Few Palestinian families have deeper roots in Jerusalem than Sari Nusseibeh’s. In the 7th century, immediately after the Muslim conquest of Jerusalem, the caliph Omar the Great entrusted one of Nusseibeh’s ancestors with the key to the Church of the Holy Sepulcher. From childhood onward, Nusseibeh, who was educated as a philosopher at Oxford and Harvard universities, couldn’t avoid Middle Eastern history, Palestinian politics or observing the influence of religion on society.

After the 1967 Arab-Israeli War, Nusseibeh studied Hebrew, worked on a kibbutz and became a student of both Israeli and Palestinian society. As a philosophy professor, he began his career at a struggling West Bank university where divisions among the teachers and students mirrored tensions within the larger society over how best to respond to Israel’s control of the West Bank and the Gaza Strip. He worked largely underground during the first Palestinian uprising against Israel in the late 1980s and early 1990s to try to fashion achievable political goals. An increasingly public figure, he was arrested by Israel in 1991 and released after three months.

Nusseibeh was the chief representative for the Palestine Liberation Organization (PLO) in Jerusalem in 2001 and 2002. For more than two decades, he has advocated coexistence over violence. President of Al-Quds University in Jerusalem for the last 10 years, he is the author of a recently published memoir, Once Upon a Country (2007).

From his office in Jerusalem, Nusseibeh spoke to Forum Senior Editor Robert Ruby by telephone.

Sari Nusseibeh, President, Al-Quds University. His books include Once Upon a Country (2007) and No Trumpets, No Drums: A Two-State Settlement of the Israeli-Palestinian Conflict (with Mark Heller) (1993).

Robert Ruby, Senior Editor, Pew Forum on Religion & Public Life

Forum: In recent public talks in the United States, you’ve remarked that when people ask whether it’s possible to resolve tensions between Islam and other faiths in the Middle East, they’re asking the wrong question. You’ve instead said that the Palestinian-Israeli conflict could embody the solution to the larger religious conflict. What do you mean by that?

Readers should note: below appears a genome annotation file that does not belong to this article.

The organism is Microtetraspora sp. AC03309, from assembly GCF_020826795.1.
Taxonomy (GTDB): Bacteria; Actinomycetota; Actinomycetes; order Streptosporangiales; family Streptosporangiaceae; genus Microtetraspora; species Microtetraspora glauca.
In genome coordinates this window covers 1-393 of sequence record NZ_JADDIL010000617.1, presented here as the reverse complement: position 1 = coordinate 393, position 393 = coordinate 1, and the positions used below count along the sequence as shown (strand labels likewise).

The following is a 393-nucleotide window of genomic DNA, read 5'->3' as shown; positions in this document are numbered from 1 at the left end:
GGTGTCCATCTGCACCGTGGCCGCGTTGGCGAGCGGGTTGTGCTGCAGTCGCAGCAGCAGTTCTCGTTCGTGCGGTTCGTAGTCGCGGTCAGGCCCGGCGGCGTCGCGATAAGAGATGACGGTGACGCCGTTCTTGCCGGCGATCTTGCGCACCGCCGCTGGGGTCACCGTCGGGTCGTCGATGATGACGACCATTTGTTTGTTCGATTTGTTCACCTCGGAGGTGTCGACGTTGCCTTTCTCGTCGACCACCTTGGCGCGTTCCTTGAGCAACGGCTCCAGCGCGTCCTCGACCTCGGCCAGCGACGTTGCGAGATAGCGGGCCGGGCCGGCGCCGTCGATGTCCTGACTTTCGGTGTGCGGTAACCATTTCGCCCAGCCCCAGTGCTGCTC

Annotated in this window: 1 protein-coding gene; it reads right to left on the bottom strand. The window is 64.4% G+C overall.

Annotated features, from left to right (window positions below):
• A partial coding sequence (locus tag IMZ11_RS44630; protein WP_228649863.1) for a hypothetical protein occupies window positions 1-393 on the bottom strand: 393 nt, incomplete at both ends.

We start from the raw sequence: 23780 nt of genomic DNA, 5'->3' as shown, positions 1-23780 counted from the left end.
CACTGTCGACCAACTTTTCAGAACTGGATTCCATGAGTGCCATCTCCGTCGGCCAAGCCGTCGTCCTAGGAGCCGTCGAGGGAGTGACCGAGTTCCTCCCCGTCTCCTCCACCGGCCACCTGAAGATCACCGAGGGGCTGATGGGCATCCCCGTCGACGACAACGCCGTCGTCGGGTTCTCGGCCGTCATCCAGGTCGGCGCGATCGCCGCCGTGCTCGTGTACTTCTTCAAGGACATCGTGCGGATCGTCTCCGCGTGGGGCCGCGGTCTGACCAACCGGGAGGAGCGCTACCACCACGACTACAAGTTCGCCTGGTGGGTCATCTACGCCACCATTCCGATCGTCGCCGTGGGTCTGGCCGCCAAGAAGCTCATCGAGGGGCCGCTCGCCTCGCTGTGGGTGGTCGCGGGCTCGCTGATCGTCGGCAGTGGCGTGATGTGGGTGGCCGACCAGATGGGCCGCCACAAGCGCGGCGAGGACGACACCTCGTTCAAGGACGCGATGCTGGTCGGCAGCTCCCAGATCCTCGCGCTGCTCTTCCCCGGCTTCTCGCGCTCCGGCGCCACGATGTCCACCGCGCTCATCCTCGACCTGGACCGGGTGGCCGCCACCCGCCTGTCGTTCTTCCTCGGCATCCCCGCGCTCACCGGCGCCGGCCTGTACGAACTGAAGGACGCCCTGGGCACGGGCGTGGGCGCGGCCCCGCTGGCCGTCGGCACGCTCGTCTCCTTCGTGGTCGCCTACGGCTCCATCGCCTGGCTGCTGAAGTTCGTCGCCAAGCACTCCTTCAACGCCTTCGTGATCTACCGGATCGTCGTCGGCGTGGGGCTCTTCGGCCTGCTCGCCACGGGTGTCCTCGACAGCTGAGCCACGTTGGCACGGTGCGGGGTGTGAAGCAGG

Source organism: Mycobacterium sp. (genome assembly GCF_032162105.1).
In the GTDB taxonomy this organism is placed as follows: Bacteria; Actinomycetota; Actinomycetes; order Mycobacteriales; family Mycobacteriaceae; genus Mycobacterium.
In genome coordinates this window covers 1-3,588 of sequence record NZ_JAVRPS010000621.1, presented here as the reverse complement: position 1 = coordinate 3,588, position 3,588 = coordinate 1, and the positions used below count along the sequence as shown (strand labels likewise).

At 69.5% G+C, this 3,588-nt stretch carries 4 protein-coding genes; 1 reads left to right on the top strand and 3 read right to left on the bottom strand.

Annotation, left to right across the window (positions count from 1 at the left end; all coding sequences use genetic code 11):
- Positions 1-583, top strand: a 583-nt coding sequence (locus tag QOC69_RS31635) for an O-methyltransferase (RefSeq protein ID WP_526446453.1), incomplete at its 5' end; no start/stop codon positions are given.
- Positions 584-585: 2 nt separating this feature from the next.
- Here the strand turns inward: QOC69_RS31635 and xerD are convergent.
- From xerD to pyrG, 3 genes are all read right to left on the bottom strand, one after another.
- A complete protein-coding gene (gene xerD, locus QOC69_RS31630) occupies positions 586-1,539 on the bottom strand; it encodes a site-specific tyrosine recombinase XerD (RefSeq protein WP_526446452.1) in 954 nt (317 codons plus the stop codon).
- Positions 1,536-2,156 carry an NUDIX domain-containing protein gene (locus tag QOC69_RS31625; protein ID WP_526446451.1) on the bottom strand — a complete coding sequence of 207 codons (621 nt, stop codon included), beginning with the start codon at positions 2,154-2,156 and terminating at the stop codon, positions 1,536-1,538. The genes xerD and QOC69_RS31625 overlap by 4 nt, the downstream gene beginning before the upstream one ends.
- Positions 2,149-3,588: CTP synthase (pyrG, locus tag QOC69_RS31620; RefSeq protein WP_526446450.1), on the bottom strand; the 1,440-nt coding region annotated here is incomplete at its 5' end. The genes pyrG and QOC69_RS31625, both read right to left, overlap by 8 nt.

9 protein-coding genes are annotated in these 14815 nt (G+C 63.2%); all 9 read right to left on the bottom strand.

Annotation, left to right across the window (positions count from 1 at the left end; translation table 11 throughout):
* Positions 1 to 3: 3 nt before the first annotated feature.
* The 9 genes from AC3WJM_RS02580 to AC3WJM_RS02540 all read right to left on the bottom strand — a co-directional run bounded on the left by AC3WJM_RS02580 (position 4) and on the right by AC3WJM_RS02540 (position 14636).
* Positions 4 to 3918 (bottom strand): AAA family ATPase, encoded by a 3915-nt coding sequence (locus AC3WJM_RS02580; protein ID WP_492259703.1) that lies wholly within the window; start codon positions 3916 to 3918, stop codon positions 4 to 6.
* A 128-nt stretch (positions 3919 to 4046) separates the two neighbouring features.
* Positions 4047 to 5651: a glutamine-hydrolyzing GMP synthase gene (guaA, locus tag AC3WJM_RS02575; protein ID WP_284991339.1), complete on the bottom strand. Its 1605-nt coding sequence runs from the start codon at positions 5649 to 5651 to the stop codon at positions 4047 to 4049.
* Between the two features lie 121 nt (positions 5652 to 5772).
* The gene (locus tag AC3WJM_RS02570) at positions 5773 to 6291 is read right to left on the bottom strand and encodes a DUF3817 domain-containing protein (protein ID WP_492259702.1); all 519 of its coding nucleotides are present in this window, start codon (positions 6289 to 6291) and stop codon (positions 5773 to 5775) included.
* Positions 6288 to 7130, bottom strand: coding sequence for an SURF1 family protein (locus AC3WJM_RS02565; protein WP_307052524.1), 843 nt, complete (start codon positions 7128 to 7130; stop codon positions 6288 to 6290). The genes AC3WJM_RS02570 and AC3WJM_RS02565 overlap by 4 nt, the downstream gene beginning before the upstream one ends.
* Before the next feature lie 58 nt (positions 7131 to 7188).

Nusseibeh: First – in my mind, people control their own destiny, and therefore people can make things happen. As to whether things turn out for the better or for the worse, I think it’s normally because of our own doing. The second point is that the Israeli-Palestinian conflict therefore shouldn’t be looked upon as something that independently of our will can be a forerunner of a major clash between Islam and Christianity or between Islam and the West. That conflict – that situation – can be transformed by what we choose to do.

I would use the example of a pyramid, or an iceberg, and say that the Israeli-Palestinian conflict could be regarded either as the tip of an iceberg constituting a major clash between two civilizations – two faiths if you like – or it can be the building block. It can be the building block of understanding between the two sides. Whichever it is, I believe it’s something that we – primarily the people of both sides – can in fact make happen. So it is in our own hands.

In your memoir, Once Upon a Country, you write about teaching at Birzeit University in the West Bank in the 1980s. You describe your philosophy students reading the Epic of the Gilgamesh and some of them beginning to wonder whether God had a different form than they originally thought. But the most religious students continued to believe that salvation would only come about after people went back to what they considered an unsullied Islamic way of life. Those students in the early to mid-1980s were opposed to violent confrontation with Israel. How and why did their view about religion and violence change?